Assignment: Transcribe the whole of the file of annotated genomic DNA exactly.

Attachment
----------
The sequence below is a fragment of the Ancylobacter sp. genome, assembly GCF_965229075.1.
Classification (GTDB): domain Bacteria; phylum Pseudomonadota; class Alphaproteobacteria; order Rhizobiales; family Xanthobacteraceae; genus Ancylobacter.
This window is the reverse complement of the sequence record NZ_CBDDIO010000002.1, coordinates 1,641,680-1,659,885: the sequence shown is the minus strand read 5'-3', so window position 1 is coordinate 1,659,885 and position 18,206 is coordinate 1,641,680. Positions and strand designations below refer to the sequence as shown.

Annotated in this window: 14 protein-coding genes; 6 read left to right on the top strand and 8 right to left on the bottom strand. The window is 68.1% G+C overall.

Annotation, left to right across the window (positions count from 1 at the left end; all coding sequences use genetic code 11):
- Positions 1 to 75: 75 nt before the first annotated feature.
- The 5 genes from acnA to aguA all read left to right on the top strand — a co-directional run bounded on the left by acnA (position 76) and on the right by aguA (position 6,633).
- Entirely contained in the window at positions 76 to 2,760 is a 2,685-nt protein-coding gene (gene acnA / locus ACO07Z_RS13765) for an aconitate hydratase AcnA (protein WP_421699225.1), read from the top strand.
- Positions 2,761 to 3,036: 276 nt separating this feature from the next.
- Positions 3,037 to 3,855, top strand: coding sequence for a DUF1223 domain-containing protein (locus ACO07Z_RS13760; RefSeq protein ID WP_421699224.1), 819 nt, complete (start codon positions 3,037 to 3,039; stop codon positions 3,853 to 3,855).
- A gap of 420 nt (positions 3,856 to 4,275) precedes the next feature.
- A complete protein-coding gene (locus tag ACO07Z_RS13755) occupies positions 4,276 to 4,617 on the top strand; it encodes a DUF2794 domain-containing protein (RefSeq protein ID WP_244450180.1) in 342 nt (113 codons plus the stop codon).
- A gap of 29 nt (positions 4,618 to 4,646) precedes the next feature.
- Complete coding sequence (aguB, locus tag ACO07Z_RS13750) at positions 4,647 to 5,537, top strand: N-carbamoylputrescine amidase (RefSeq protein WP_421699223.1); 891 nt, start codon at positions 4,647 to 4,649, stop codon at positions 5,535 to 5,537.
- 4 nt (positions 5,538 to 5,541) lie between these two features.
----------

The sequence below is a fragment of the Ancylobacter sp. genome, assembly GCF_965229075.1.
Classification (GTDB): domain Bacteria; phylum Pseudomonadota; class Alphaproteobacteria; order Rhizobiales; family Xanthobacteraceae; genus Ancylobacter.
This window is the reverse complement of the sequence record NZ_CBDDIO010000002.1, coordinates 1,641,680-1,659,885: the sequence shown is the minus strand read 5'-3', so window position 1 is coordinate 1,659,885 and position 18,206 is coordinate 1,641,680. Positions and strand designations below refer to the sequence as shown.

Annotated in this window: 14 protein-coding genes; 6 read left to right on the top strand and 8 right to left on the bottom strand. The window is 68.1% G+C overall.

Annotation, left to right across the window (positions count from 1 at the left end; all coding sequences use genetic code 11):
- Positions 1 to 75: 75 nt before the first annotated feature.
- The 5 genes from acnA to aguA all read left to right on the top strand — a co-directional run bounded on the left by acnA (position 76) and on the right by aguA (position 6,633).
- Entirely contained in the window at positions 76 to 2,760 is a 2,685-nt protein-coding gene (gene acnA / locus ACO07Z_RS13765) for an aconitate hydratase AcnA (protein WP_421699225.1), read from the top strand.
- Positions 2,761 to 3,036: 276 nt separating this feature from the next.
- Positions 3,037 to 3,855, top strand: coding sequence for a DUF1223 domain-containing protein (locus ACO07Z_RS13760; RefSeq protein ID WP_421699224.1), 819 nt, complete (start codon positions 3,037 to 3,039; stop codon positions 3,853 to 3,855).
- A gap of 420 nt (positions 3,856 to 4,275) precedes the next feature.
- A complete protein-coding gene (locus tag ACO07Z_RS13755) occupies positions 4,276 to 4,617 on the top strand; it encodes a DUF2794 domain-containing protein (RefSeq protein ID WP_244450180.1) in 342 nt (113 codons plus the stop codon).
- A gap of 29 nt (positions 4,618 to 4,646) precedes the next feature.
- Complete coding sequence (aguB, locus tag ACO07Z_RS13750) at positions 4,647 to 5,537, top strand: N-carbamoylputrescine amidase (RefSeq protein WP_421699223.1); 891 nt, start codon at positions 4,647 to 4,649, stop codon at positions 5,535 to 5,537.
- 4 nt (positions 5,538 to 5,541) lie between these two features.